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Give a brief, chronological overview of mental health
- Primitive belief strong correlation r/t witchcraft
- Hippocrates (father of medicine) in 400BC moving away from supernatural and assoc mental health with the four bodily fluids
- Middle ages back to witchcraft
- Islamic countries first to create asylums
How did Benjamin Rush and Dorothea Dix contribute to mental health?
- Benjamin rush is the father of american psychiatry and created the first american hospital for the mentally ill in the 1800s in Philadelphia
- Dorothea Dix believed mental illness could be cured in the right environment, created the state hospital system and institutionalization which was the largest resource for the mentally ill until the 1960s
How did Freud contribute to mental health?
- Psychoanalytic movement of the early 1990s
- Psychosis and neurosis caused by psychological trauma
- Viewed mental illness as psychological disorder
- Psycoanalysis and dream interpretation
How did Linda Richards contribute to mental health and nursing education?
- Linda Richards was the first psychiatric nurse in 1873 and started the first school of psychiatric nursing
- 1946 passed the National mental health act for graduate level nursing education
- 1955 it was added into undergrad nursing curriculum
Describe the Mental Health Parity and Addiction Equity Act
- Requires insurance companies to treat mental health on an equal basis with physical illness when policies cover both
Describe the Healthy People 20/20 objectives for mental health
Improve mental health through prevention and ensuring access to appropriate, quality service
Describe the NAMI and New Freedom Commission on Mental Health's social influence on mental health care?
- National alliance on mental illness (NAMI) is a consumer education resource
- New Freedom commission is a research group making recommendations for mental health delivery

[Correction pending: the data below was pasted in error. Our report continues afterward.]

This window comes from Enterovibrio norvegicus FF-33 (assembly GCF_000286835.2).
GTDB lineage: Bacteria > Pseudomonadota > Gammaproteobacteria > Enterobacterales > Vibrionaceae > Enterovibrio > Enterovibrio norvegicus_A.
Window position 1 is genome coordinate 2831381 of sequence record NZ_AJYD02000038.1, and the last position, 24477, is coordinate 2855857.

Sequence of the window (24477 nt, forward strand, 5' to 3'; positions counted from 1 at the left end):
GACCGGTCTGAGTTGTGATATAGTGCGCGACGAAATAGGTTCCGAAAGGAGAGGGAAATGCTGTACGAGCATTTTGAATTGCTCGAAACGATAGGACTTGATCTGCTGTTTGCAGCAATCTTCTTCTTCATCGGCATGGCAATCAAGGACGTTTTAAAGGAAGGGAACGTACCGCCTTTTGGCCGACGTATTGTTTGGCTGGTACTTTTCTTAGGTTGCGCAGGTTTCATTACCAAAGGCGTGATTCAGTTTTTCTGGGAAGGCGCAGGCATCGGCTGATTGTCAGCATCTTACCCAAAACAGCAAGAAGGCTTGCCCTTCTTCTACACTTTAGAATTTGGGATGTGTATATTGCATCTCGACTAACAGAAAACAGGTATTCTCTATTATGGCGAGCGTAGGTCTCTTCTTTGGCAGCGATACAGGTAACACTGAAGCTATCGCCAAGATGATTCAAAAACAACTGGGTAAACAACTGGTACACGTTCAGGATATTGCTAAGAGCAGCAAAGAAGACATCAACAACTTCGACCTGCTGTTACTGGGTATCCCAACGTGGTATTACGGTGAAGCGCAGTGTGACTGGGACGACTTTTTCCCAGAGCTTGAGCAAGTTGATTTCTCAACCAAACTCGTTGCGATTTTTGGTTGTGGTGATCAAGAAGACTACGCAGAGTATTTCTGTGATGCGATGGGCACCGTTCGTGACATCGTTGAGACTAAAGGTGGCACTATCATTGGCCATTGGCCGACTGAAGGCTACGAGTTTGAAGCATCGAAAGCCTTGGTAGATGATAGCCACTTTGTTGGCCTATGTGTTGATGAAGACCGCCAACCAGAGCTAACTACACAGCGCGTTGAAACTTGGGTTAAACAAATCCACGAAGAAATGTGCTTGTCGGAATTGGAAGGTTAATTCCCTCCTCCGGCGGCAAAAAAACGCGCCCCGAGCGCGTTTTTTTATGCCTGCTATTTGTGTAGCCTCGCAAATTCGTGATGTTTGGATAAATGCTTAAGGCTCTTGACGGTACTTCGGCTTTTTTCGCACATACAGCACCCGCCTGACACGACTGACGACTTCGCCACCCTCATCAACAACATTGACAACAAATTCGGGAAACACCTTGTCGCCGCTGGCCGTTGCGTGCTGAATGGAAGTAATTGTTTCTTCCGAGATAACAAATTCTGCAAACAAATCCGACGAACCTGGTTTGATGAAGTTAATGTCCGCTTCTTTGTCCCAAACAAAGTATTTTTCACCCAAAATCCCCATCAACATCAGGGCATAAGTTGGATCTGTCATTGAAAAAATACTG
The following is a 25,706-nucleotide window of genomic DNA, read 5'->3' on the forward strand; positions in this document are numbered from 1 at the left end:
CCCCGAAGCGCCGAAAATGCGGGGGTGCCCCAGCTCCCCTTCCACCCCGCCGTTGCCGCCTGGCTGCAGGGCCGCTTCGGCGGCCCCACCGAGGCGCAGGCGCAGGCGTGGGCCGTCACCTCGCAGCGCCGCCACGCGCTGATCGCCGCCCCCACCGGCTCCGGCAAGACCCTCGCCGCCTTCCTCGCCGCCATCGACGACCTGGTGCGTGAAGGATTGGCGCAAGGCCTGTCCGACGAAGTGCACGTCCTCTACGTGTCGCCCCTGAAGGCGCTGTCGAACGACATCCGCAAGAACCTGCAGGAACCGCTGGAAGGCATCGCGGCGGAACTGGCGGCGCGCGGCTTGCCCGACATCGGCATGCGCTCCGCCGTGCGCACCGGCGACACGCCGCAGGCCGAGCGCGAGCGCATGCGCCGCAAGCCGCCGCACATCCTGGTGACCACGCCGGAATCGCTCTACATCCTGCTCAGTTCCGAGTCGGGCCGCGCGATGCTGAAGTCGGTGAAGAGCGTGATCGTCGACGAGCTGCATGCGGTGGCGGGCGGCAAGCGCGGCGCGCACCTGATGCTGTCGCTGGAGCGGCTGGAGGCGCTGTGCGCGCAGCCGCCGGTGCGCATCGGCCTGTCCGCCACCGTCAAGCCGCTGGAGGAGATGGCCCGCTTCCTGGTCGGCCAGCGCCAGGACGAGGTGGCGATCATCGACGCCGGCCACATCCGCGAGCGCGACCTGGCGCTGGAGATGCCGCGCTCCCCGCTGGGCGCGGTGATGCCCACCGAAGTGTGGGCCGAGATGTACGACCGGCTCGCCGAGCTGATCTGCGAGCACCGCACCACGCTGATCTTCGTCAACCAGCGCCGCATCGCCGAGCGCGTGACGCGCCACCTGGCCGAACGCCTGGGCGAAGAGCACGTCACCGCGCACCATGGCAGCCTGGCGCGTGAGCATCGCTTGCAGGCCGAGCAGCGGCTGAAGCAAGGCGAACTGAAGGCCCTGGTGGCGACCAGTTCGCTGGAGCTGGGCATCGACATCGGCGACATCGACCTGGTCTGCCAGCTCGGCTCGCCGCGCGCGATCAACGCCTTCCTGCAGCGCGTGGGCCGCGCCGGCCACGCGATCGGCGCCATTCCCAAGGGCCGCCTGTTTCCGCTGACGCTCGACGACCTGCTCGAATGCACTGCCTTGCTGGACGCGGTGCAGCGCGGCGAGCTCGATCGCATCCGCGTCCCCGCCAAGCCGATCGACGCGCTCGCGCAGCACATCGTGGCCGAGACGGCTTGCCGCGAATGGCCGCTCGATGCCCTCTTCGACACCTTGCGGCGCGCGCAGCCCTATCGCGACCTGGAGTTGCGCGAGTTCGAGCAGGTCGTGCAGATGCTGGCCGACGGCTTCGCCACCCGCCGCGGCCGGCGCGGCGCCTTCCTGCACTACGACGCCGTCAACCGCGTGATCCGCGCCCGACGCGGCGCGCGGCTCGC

What are some barriers to quality mental health services?
- communication barriers (including language)
- stigma of mental illness
- ethnic variations in pharmacodynamics
What populations are vulnerable to mental illness and inadequate care?
- cultural minorities
- vulnerable populations
What are some new ways communities can be educated on mental health?
- Mental health first aide course
- Smartphone apps
Describe "mental health"
- Able to recognize own potential
- Cope with normal stress
- Work productively
- Make contributions to community
- Think rationally
- Communicate appropriately
Describe the mental health continuum
- Moves from mild to psychosis
- Psychophysiogic factors affecting medical conditions fall between mild and moderate
- Anxiety disorders, dissociative disorders, somatoform disorders, personality disorders and eating disorders fall between moderate and severe
- Depressive disorders, bipolar disorders, schizoprenic disorders, and cognitive disorders fall between severe and psychisis
- As a continuum, you can move between any stage
What is the diathesis-stress model?
- diathesis is a biological predisposition where stress is from environmental stress or trauma
- Together, this is the most accepted explanation for mental illness
What is the DSM V and what are the approaches?
- Official guidelines of the APA for diagnosing psychiatric disorders. Outline expected s/s for each disorder
- It can no theory or treatment attached
- It is multi axial (I-V)
Describe the DSM V TR Axes
- Axis I: clinical psychiatric diagnosis/major clinical symptoms
- Axis II: Personality disorders and mental retardation
- Axis III: physical disorders or illness
- Axis IV: psychosocial or environmental stressors
- Axis V: global assessment of functions (GAF) is a numeric scale used to see if someone has low enough function for inpatient care (20-30 for inpatient care)
What is Freud's psychoanalytic theory?
- Freud believed that a person's basic character was formed by age 5
- he organized the structure of the personality into the three major components
- Id: pleasure principle, reflex reaction, primary process
- Ego: problem solver, reality tester, uses defense mechanisms
- Super-ego: moral component
How does Freud's psychoanalytic theory apply to nursing?
- Importance of individual talk sessions
- attentive listening skills
- Transference: client puts thoughts, feelings, etc for another person onto health care provider. can be positive or negative
- Countertransference: health care provider puts thoughts, feelings, etc of another person onto the client
Describe Erikson's theory
- Erikson's theory of developmental stages through lifespan
- tasks/crisis at each stage
- Failure to accomplish task results in delayed Psychosocial development and potential psychopathology
- Goal is to resolve the developmental crisis
What is Hildegard Peplau's theory?
- Nurse theorist that believed the 1 on 1 relationship was the key component to healing
- Care, compassion, advocacy, nurse/client relationship
- Founder of process recordings
What is Sullivan's Interpersonal Theory? How does it apply to nursing?
- Purpose of all behavior is to get needs met through interpersonal interactions and to decrease or avoid anxiety
- This was the foundation of Peplau's nursing theory for the role of the nurse in the relationship